Varun had additional income from his Bar Bundle venture, as well as curated drinks shows for the industry. “For me it was a leap of faith,” he recalls, adding that innovators must stay connected to the market and continuously educate themselves.

Arijit has a two-pronged approach: stay committed to your product and business plans; and tune in to the market through the operations teams. “Be prepared to run with the roadblocks and rewards alike,” he opines.

How are the beverage brands doing? Launched in 2018, The Lover’s Rum has already made inroads in five countries, where regulations are not very complicated. Fortunately for Arijit, 80% of his market is outside India.

The rum blend is aimed at bartenders and mixologists, rather than off-the-shelf purchase in a retail shop. Arijit is now ready to launch La Forza, another rum brand, this one named after the eighth tarot card, signifying fortitude.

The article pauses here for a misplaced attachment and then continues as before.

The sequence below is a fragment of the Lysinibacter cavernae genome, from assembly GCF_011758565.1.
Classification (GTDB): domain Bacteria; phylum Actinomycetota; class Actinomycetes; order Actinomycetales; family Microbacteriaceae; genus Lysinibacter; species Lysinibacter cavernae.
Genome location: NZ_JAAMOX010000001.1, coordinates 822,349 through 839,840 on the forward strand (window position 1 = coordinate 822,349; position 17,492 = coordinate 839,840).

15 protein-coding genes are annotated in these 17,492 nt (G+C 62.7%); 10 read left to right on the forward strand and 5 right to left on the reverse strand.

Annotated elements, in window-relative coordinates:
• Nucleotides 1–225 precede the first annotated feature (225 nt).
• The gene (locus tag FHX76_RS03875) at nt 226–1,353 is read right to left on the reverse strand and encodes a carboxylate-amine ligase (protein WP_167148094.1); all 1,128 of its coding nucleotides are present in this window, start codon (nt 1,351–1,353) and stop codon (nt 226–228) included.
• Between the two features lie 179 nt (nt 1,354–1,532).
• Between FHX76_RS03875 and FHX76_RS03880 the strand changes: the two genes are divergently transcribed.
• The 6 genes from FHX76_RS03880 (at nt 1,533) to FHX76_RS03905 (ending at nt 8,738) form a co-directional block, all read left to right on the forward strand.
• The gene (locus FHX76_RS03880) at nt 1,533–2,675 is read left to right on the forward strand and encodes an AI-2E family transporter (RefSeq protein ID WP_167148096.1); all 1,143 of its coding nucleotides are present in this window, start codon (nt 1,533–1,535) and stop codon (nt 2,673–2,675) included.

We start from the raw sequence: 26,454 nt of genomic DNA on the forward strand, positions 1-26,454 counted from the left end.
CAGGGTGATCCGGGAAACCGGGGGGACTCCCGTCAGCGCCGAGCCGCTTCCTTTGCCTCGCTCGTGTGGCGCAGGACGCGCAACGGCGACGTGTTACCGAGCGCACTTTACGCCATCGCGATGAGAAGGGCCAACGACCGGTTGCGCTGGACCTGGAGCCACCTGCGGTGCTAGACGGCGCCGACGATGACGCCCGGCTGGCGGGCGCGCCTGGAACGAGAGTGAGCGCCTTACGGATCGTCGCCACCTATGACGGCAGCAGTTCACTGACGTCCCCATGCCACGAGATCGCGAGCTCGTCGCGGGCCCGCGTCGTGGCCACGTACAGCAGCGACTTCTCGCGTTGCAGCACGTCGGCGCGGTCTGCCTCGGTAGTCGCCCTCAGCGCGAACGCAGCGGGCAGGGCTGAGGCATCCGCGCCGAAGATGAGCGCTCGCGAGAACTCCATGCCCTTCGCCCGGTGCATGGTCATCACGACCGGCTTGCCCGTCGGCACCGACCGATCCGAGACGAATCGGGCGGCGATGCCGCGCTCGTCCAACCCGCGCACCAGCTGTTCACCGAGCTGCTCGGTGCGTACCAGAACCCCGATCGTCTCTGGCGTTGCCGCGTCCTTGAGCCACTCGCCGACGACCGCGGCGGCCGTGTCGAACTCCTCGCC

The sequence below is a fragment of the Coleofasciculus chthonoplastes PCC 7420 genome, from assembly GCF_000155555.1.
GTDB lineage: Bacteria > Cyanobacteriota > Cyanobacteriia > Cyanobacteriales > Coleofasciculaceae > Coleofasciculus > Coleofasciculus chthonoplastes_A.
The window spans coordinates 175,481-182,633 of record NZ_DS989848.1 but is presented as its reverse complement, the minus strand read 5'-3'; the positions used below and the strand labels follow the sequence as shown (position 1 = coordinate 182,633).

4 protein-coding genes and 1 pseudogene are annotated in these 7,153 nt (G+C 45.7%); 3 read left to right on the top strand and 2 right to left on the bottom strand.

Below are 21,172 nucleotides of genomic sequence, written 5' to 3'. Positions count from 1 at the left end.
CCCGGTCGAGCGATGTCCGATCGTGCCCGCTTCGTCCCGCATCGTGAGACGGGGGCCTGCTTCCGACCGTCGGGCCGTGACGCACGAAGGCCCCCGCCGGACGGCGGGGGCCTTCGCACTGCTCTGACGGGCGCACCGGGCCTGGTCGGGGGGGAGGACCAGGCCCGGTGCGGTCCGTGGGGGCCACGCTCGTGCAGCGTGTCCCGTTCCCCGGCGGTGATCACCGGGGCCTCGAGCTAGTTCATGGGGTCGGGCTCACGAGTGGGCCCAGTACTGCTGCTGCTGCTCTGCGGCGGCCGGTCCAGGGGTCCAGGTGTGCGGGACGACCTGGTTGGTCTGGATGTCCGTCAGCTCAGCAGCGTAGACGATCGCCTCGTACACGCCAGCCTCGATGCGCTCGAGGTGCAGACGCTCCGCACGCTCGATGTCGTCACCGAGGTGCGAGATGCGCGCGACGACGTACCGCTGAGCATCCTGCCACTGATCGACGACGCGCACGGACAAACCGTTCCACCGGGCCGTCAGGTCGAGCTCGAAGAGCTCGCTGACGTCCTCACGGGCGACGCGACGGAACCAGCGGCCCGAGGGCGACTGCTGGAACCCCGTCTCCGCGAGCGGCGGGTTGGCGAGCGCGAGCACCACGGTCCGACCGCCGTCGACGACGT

‘In A Can’ cocktails are available in 150 stores across Goa. Last year Varun launched the RTD cans in Uttar Pradesh, to a (surprisingly) rousing welcome. Delhi and the Indian metros are in the pipeline for this year.

“When we began, we were three people on this project,” Varun says. “Now we are a team of 16, each a subject matter expert. That should give you an indication of how the brand is progressing.”

Olson and Isaac have their fingers crossed after launching Quaffine in the latter half of 2022. We at Brews&Spirits magazine wish all three entrepreneurs good luck and great success.